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To buy or not to buy.... 1987 CR250R

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Need some help deciding on what to do.

Here's the case:

Got offered to buy a basket case 1987 CR250, owner thinks it's a 1986, but it has the rear disk brake...

It's in boxes... lots of them...But complete (he says..).

He has two and a half engines for it, and it should be possible to get one good out of them.

The inner clutch cover water pump housing is of course wasted and repaired many times over... on both engines..

It has a blown out Öhlins shock. Forks looks like it has good chrome still.

Problem is I know it will cost an arm and a leg to get this to the standard I would like, but I think the '87 CR250 was one of the coolest looking bikes ever!

He is not asking too much for it.

What to do?

I need to be pushed one way or the other .... :smirk:

1987.jpg

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You never said how much he wants for it. If it is cheap I say go for it. It is tough to buy a bunch of boxes, but it may be worth it.

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I wouldn't pay much more then $100 american for an 87 in boxes. It is going to cost about $3000 amercan to restore it and you are going to have a bunch of trouble getting parts for it.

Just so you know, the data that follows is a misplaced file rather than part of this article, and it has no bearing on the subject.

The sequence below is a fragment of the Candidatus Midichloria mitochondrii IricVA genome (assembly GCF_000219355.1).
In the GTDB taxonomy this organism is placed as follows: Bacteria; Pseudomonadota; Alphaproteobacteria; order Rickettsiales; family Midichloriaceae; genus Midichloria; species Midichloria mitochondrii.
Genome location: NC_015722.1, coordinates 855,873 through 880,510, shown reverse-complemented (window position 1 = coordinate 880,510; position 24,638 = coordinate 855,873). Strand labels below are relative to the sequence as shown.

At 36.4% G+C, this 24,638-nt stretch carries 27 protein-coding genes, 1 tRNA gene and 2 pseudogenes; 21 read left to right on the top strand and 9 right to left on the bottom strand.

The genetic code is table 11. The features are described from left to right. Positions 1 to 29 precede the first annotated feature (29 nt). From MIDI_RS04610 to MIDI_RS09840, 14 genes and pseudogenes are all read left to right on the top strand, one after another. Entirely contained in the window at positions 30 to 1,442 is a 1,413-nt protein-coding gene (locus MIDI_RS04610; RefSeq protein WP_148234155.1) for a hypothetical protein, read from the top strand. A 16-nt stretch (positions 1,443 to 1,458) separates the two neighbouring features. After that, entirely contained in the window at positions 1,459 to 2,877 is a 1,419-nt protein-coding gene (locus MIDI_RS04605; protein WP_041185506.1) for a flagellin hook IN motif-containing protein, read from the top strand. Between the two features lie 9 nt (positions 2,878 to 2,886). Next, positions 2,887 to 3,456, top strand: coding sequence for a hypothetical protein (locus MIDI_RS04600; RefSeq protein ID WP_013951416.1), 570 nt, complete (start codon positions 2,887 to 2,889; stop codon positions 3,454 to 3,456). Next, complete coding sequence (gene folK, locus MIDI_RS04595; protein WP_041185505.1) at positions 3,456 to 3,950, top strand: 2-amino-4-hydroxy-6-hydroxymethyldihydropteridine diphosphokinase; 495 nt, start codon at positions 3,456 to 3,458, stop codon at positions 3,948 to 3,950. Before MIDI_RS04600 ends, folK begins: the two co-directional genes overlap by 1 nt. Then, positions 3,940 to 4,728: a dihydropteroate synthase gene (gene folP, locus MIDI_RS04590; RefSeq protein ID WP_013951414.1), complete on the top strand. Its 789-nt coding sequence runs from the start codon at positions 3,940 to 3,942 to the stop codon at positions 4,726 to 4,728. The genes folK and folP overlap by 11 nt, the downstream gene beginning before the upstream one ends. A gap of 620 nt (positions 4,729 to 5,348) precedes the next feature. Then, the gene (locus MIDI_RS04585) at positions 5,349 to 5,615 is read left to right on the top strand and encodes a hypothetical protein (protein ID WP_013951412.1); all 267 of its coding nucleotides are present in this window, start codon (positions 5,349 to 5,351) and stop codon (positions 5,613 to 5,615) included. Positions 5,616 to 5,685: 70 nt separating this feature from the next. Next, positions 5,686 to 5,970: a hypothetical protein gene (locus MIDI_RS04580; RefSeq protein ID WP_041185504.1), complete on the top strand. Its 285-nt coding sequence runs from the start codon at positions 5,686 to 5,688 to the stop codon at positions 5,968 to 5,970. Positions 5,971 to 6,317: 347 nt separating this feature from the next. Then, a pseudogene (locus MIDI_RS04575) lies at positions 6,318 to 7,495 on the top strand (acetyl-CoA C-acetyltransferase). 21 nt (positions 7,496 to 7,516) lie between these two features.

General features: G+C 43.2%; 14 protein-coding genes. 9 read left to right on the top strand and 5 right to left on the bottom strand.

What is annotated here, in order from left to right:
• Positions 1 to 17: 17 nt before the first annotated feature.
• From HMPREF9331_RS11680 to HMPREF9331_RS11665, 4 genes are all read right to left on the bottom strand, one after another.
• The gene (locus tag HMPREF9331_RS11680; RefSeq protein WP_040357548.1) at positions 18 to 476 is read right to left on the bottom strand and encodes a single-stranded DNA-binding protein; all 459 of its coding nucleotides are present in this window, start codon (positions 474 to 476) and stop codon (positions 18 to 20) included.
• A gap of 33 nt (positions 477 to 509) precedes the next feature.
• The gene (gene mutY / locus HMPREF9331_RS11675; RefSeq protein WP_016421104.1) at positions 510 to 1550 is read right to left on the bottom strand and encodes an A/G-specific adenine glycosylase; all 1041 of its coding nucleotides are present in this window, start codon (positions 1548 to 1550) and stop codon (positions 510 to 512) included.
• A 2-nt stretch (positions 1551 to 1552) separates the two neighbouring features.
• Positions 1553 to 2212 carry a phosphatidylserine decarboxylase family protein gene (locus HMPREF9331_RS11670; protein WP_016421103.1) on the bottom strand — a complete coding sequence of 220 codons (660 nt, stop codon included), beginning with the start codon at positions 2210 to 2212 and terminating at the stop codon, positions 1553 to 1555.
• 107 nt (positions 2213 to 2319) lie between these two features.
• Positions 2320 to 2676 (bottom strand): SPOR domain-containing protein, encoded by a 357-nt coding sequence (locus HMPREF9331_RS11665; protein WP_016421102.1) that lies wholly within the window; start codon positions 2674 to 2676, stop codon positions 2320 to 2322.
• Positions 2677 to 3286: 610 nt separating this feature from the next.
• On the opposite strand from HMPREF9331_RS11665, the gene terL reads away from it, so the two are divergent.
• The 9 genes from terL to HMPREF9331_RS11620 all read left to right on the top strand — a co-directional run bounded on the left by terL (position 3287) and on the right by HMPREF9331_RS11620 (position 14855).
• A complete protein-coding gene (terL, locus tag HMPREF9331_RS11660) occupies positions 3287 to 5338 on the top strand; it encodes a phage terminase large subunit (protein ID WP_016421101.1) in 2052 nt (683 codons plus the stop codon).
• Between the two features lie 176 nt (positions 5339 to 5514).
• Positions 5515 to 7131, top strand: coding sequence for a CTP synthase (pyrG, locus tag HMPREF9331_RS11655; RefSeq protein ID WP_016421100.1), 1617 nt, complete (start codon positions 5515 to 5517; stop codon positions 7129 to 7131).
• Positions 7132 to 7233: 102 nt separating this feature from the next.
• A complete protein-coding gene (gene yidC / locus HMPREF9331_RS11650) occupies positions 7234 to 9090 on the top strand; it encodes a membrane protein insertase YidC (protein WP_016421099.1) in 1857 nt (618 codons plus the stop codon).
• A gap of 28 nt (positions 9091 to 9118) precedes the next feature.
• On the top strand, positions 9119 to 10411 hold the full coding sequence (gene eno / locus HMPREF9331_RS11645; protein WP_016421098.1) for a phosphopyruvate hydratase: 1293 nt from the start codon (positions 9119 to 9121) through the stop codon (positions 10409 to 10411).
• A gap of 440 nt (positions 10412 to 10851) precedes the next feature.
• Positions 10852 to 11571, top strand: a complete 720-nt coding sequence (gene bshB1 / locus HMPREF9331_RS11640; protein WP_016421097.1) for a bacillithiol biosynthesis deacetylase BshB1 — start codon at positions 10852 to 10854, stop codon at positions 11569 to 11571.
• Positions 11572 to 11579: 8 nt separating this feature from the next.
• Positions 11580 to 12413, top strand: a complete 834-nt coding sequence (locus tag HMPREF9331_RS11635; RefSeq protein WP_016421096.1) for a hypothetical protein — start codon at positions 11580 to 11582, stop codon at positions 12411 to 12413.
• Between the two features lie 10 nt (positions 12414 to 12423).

Edited by frdbtr
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I wouldn't pay much more then $100 american for an 97 in boxes. It is going to cost about $3000 amercan to restore it and you are going to have a bunch of trouble getting parts for it.

It would take that much to completely make a show room bike, but a mild restore would not cost near that! I say go for it!

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I wouldnt. Bikes in boxes usually turn out to be headaches. Bolts and pieces are missing(usually hard to get ones). If the bike was together, I wouldn't hesitate but it's in a box so I tend to shy away. It will just nickel and dime you and unless you plan on keeping the bike and restoring it to mint then I would say its worth it.

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buy this stuff for parts and keep an eye out for a complete bike.

If you do restore the bike, plan on keeping it on display. I wouldnt ride it.

i had a 87 cr250. Great bike all around. Wish I still had it to!

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Thanks for the inputs!